Q: What is the relationship between pore size and particle size for an HPLC packing material?
A: The short answer is that these two properties of an HPLC packing are not related. Most reversed-phase HPLC columns are based on a stationary phase bonded to silica particles. These particles form the basis of the packing material. The most popular particle sizes are 5-, 3.5- and 3-μm particle diameters. Particles of <3-μm are becoming increasingly popular because of their increased column efficiency and relative independence of column efficiency on flow rate.
The pore size of HPLC particles can vary widely from product to product, but should be consistent within a particular product line of columns. There are two general categories of pore sizes. Small-pore particles have pores ranging from about 6-15 nm (60-150 Å), with the majority in the 8-12-nm range. Packings based on these particles generally are used for 'small molecule' separations, where the sample molecular weight is <≈1000 Da. Large-pore particles have pores of ≥ 30 nm (300 Å) and tend to be used more for large molecule separations, such as proteins.
Although it is convenient to draw HPLC packing materials to appear as tennis balls, with the bonded phase on the surface of a solid sphere, this is a poor representation. Silica is better represented as a rigid sponge, with >99% of the surface area inside the particle. The surface area of such particles is inversely proportional to the pore size, so large-pore columns have less surface area than small-pore ones.
As you can imagine, the chemistry and technology of silica particle synthesis are closely guarded secrets of the silica manufacturers. There are only a dozen or so manufacturers of silica, whereas there are many more companies that add the bonded phase to the silica particles and pack columns. There are several ways to make silica, but most start with a synthetic silica polymer formed from tetraethoxysilane or similar starting material. In one technique, the sol-gel procedure, a silica emulsion is converted into spherical beads that are dried into silica particles. Pore size and particle size are controlled by the pH, temperature and concentration of the silica sol used during particle preparation.
An alternate way to make silica particles is to make microparticles and aggregate them into larger particles, as illustrated in Figure 1. The pores result from the spaces between the microparticles, so larger microparticles make larger pores and vice versa.
As a rule of thumb, for easy access to the pores the pore size should be at least three times the hydrodynamic diameter of the molecule. The concept of hydrodynamic diameter is shown in Figure 2, where two molecules of equal molecular weight are shown; one is compact and one is rod-like. The hydrodynamic diameter is the diameter of the volume formed if the molecule is rotated in all directions, forming a spherical volume. For small molecules (<1000 Da), any of the small-pore columns will work. But for larger molecules, pore sizes of <15 nm may restrict entry, so larger-pore columns are selected.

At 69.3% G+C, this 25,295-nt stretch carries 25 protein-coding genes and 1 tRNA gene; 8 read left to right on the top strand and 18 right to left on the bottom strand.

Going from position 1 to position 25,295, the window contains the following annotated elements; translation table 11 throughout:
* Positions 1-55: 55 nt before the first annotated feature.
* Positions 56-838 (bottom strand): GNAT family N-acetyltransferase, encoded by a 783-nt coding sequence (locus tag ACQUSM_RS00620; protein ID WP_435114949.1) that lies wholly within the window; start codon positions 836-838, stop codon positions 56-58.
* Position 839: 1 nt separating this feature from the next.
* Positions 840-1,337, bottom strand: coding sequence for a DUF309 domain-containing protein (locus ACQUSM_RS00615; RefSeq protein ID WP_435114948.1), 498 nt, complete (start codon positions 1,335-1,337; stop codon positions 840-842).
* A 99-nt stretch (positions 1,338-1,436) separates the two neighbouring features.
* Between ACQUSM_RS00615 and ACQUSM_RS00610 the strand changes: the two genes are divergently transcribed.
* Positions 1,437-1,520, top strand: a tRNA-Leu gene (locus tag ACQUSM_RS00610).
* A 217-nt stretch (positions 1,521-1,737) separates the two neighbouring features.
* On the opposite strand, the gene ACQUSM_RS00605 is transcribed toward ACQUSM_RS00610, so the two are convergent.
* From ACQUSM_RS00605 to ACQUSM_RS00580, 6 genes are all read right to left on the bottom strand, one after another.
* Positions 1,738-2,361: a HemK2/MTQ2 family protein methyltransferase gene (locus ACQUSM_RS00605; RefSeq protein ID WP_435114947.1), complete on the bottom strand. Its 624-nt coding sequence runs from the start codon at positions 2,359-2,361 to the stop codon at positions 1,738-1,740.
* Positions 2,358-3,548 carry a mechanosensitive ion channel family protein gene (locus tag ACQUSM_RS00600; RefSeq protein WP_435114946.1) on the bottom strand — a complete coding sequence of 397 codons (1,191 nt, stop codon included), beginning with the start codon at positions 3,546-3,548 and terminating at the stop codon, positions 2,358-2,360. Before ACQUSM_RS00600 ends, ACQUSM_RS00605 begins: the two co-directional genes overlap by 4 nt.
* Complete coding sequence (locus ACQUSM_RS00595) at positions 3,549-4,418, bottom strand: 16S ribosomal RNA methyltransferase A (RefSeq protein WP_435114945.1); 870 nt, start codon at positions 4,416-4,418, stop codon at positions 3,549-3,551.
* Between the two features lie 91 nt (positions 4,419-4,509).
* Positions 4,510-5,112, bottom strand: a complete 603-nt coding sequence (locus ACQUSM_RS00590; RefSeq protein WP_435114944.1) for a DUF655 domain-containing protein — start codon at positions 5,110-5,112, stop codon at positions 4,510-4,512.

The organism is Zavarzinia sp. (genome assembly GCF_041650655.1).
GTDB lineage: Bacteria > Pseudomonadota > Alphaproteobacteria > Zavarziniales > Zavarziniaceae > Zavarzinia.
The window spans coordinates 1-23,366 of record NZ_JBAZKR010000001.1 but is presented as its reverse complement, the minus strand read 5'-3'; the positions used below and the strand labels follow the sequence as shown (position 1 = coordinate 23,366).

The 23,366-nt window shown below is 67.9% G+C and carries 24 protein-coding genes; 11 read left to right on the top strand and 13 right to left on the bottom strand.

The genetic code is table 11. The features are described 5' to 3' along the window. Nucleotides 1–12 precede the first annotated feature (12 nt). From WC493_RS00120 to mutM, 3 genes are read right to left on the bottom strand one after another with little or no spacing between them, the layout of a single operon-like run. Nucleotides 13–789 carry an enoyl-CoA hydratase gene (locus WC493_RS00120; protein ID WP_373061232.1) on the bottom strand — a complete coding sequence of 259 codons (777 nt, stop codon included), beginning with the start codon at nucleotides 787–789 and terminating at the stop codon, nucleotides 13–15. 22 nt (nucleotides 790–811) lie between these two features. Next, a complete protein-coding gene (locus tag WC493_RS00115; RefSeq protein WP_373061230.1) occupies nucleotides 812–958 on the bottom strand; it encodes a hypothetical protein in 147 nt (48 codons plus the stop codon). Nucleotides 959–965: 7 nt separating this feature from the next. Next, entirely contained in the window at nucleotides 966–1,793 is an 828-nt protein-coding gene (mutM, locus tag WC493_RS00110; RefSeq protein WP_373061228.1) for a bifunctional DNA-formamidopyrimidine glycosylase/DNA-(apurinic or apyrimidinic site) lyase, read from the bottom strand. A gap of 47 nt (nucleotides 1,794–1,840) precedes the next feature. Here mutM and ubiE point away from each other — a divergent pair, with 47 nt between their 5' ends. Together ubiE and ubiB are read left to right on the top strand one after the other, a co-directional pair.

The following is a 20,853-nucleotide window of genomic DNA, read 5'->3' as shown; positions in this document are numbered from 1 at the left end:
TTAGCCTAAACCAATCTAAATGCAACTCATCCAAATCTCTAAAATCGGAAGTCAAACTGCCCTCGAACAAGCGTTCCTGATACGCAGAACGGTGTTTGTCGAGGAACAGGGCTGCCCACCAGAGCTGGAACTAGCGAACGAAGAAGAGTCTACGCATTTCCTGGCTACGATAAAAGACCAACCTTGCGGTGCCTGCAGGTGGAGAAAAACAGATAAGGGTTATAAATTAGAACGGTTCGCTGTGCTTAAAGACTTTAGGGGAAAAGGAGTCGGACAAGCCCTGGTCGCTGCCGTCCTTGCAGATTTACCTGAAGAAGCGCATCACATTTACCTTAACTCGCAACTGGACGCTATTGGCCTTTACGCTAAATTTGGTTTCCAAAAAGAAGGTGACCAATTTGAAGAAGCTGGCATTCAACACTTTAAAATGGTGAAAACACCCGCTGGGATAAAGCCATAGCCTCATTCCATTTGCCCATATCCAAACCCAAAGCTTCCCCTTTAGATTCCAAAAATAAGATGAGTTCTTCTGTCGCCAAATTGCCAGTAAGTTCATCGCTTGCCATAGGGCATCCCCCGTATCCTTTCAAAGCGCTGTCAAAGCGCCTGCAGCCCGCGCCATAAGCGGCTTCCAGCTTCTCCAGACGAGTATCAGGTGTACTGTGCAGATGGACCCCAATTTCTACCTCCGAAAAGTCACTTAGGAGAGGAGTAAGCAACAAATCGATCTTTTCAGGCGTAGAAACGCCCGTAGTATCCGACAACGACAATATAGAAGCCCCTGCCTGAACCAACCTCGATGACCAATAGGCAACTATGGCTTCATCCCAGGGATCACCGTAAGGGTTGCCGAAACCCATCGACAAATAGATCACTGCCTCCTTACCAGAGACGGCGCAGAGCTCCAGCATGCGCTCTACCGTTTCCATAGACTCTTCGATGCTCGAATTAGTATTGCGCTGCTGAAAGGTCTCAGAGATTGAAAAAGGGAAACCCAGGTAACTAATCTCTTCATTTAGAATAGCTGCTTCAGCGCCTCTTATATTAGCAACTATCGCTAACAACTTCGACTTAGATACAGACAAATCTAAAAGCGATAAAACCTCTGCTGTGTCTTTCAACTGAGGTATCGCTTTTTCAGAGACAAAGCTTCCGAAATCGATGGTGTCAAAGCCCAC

For a given manufacturer’s product, the pore size will be fairly consistent. For example, manufacturer A may have particles of 8 nm pore size for one product line and 12 nm for another product line, whereas manufacturer B may use particles of 10 nm pore size for all its products. Rarely is the pore size a factor when choosing between different small-pore products.
The surface area of a particle is inversely proportional to the pore diameter, so a 5-μm particle size, 10-nm pore column will have approximately three times the surface area as a 5-μm, 30-nm pore column. Because retention is directly related to surface area, use of large-pore columns usually is not desirable when small-pore columns can be used. However, when an application results in retention times that are too large, even with high concentrations of organic solvent, a switch to a large-pore column can be one way to reduce retention.
In summary, the pore size of a column is selected so that the sample molecules have easy access to the pores. Smaller-pore columns are desired because of their higher surface area, as long as the analytes are sufficiently small to easily enter the pores. The particle size controls column efficiency or plate number. The pore size controls the surface area. Retention is controlled primarily by the surface area, bonded phase chemistry, mobile phase chemistry and column temperature.
This blog article series is produced in collaboration with John Dolan, best known as one of the world’s foremost HPLC troubleshooting authorities. He is also known for his ongoing research with Lloyd Snyder, resulting in more than 100 technical publications and three books. If you have any questions about this article send them to TechTips@sepscience.com